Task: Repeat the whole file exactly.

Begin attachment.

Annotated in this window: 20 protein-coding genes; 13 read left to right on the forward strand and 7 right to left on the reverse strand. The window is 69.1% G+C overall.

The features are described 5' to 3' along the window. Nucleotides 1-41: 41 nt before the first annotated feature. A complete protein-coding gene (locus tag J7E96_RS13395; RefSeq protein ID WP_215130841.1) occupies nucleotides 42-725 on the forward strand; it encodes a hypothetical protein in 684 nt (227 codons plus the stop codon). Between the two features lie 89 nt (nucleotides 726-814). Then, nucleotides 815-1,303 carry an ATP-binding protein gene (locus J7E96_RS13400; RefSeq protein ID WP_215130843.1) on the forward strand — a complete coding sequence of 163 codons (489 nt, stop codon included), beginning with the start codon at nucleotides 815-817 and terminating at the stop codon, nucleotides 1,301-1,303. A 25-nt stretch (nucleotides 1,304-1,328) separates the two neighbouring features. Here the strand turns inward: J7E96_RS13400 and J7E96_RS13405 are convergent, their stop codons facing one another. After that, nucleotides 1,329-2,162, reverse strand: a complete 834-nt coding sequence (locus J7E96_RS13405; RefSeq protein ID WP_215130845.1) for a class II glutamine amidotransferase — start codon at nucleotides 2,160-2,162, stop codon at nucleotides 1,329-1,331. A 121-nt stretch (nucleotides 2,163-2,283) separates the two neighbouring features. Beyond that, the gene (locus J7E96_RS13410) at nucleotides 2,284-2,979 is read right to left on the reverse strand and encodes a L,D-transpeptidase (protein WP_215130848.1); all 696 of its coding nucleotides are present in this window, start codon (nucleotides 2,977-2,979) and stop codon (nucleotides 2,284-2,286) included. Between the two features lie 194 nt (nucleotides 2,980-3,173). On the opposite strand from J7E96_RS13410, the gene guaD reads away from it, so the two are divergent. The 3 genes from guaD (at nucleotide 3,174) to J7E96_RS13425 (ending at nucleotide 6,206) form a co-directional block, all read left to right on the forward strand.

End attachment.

Annotated in this window: 20 protein-coding genes; 13 read left to right on the forward strand and 7 right to left on the reverse strand. The window is 69.1% G+C overall.

The features are described 5' to 3' along the window. Nucleotides 1-41: 41 nt before the first annotated feature. A complete protein-coding gene (locus tag J7E96_RS13395; RefSeq protein ID WP_215130841.1) occupies nucleotides 42-725 on the forward strand; it encodes a hypothetical protein in 684 nt (227 codons plus the stop codon). Between the two features lie 89 nt (nucleotides 726-814). Then, nucleotides 815-1,303 carry an ATP-binding protein gene (locus J7E96_RS13400; RefSeq protein ID WP_215130843.1) on the forward strand — a complete coding sequence of 163 codons (489 nt, stop codon included), beginning with the start codon at nucleotides 815-817 and terminating at the stop codon, nucleotides 1,301-1,303. A 25-nt stretch (nucleotides 1,304-1,328) separates the two neighbouring features. Here the strand turns inward: J7E96_RS13400 and J7E96_RS13405 are convergent, their stop codons facing one another. After that, nucleotides 1,329-2,162, reverse strand: a complete 834-nt coding sequence (locus J7E96_RS13405; RefSeq protein ID WP_215130845.1) for a class II glutamine amidotransferase — start codon at nucleotides 2,160-2,162, stop codon at nucleotides 1,329-1,331. A 121-nt stretch (nucleotides 2,163-2,283) separates the two neighbouring features. Beyond that, the gene (locus J7E96_RS13410) at nucleotides 2,284-2,979 is read right to left on the reverse strand and encodes a L,D-transpeptidase (protein WP_215130848.1); all 696 of its coding nucleotides are present in this window, start codon (nucleotides 2,977-2,979) and stop codon (nucleotides 2,284-2,286) included. Between the two features lie 194 nt (nucleotides 2,980-3,173). On the opposite strand from J7E96_RS13410, the gene guaD reads away from it, so the two are divergent. The 3 genes from guaD (at nucleotide 3,174) to J7E96_RS13425 (ending at nucleotide 6,206) form a co-directional block, all read left to right on the forward strand.